CINCINNATI, Ohio -- New research is examining whether antibodies found in breast milk could help fight off and treat severe cases of COVID-19.
"There's a lot of chatter about that, and I think that's exciting," said Dr. Laura Ward, a neonatologist at Cincinnati Children's Hospital Medical Center.
The research is still in its infancy, but Ward said there is evidence that breast milk contains antibodies that help protect against lower-respiratory issues, WCPO reported.
"It makes sense that breastfeeding is protective against this virus," Ward said. "I think we're just starting to come up with that evidence for sure."
This new research is also part of the reason why new mothers who have contracted COVID-19 are encouraged to keep breastfeeding their child.
"It's been a huge relief," said Debbie Pappadakes, a new mom who had COVID-19 in November. "I feel really good about the fact that such a small person has been exposed and is now getting an immune response [doctors] think that hopefully will protect him if he does get exposed again."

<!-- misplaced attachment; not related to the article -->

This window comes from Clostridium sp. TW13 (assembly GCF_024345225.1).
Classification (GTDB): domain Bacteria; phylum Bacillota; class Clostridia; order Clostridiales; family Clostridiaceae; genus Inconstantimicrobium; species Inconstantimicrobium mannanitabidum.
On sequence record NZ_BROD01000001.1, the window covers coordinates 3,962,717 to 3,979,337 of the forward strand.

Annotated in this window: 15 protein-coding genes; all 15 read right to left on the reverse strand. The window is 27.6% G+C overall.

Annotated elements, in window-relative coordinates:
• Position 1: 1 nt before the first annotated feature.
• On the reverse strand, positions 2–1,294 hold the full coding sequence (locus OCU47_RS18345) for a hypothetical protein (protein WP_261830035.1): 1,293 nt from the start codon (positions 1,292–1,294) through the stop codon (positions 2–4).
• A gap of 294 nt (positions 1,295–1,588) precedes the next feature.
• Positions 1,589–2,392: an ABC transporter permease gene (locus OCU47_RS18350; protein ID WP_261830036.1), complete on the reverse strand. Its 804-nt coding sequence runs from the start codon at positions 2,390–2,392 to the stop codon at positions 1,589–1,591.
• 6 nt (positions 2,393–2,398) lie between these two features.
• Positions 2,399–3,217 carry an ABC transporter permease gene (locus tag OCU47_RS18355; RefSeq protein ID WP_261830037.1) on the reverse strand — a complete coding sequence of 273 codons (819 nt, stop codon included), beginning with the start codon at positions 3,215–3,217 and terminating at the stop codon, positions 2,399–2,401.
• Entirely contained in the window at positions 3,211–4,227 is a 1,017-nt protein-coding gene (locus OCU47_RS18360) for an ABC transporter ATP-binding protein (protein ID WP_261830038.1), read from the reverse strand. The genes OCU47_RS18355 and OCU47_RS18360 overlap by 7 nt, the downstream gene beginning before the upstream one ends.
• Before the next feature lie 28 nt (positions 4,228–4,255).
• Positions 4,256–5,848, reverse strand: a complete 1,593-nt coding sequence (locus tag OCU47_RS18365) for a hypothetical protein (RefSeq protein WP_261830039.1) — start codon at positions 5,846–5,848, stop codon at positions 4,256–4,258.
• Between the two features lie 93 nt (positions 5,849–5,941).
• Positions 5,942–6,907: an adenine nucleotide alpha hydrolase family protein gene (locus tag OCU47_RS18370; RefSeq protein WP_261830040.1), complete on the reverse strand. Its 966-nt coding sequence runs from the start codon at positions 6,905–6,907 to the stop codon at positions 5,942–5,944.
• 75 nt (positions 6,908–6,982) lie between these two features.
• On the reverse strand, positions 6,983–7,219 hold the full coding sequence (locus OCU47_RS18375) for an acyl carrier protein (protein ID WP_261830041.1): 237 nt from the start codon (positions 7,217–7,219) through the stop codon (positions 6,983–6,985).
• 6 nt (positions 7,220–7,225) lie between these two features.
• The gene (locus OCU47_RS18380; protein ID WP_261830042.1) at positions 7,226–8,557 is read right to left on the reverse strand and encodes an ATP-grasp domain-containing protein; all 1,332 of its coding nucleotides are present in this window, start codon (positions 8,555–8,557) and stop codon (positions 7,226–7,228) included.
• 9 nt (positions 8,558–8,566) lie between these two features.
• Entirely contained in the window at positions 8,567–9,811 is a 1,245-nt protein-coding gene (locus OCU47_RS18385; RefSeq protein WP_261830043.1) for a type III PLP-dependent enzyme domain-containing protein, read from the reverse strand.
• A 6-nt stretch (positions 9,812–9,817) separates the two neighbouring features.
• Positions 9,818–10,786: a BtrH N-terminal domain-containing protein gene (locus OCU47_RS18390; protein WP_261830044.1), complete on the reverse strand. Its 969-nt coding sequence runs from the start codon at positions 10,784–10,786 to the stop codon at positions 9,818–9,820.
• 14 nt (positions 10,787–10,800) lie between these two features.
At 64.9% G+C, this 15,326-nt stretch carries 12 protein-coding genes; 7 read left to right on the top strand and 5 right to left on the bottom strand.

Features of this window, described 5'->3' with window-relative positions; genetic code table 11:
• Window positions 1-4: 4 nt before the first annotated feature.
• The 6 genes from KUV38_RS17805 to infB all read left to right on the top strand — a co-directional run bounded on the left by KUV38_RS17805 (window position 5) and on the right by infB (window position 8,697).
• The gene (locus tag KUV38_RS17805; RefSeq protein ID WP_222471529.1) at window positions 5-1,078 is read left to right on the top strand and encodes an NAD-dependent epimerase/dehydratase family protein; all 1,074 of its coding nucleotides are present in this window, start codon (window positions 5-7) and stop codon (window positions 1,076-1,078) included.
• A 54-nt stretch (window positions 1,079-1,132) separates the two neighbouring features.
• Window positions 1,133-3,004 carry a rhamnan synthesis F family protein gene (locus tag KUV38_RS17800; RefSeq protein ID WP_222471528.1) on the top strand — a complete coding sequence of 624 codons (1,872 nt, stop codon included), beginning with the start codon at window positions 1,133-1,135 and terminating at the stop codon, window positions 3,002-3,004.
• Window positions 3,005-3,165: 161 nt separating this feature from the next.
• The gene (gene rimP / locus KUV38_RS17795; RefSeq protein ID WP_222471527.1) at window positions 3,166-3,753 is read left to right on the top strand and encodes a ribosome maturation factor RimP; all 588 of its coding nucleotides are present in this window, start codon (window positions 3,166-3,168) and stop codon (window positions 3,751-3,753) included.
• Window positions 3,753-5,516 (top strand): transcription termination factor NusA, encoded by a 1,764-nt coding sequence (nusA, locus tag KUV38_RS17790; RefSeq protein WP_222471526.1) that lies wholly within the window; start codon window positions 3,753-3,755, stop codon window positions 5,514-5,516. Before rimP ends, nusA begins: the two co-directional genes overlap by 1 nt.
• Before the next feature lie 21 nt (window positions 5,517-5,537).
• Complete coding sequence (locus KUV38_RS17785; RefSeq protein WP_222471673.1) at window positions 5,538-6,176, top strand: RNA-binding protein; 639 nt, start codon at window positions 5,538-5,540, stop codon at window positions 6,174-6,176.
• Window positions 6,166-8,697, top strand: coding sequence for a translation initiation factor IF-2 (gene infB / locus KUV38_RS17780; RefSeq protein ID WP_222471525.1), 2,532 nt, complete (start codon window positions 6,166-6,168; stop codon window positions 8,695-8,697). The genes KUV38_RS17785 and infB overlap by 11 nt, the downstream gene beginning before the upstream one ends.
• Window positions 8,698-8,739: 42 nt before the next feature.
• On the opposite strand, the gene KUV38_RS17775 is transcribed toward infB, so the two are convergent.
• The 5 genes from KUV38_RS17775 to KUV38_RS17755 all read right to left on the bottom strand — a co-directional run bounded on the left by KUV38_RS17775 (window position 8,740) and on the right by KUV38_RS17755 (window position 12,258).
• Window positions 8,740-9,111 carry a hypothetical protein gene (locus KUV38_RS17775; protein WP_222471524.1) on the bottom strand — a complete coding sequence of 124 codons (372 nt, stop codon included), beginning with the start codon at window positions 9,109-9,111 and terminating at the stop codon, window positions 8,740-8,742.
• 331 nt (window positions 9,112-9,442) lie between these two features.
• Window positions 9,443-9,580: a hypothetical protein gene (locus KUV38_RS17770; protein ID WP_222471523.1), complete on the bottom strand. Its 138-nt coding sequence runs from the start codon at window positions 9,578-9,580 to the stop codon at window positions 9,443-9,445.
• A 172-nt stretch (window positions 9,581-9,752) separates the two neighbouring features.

When baby Pappadakes had to go on a new diet, though, rather than get rid of her saved breast milk, Pappadakes took to Facebook to see if she could share her breast milk with others.
"To have the antibody potential... is such a blessing, especially for somebody that might not be able to breastfeed at all," she said.
Informal milk sharing is a thing, and other new moms who might not be making new milk are gladly taking the donated milk.
"I just wanted to give him a head start," new mom Emily Jump-Reitz, who had COVID-19, said. "I was not making any more milk, so I was not able to share any of the antibodies I was making."
However, bacteria and viruses can be transferred through breast milk, too, which is why some doctors advise against it.
"I think taking milk from a person you don't know is definitely very risky," Dr. Jennifer McCallister of Cincinnati Children's Hospital said.
But for Jump-Reitz, the potential protections offered from the donated breast milk are worth it.
"I kind of decided the risk was outweighed by the benefits," she said.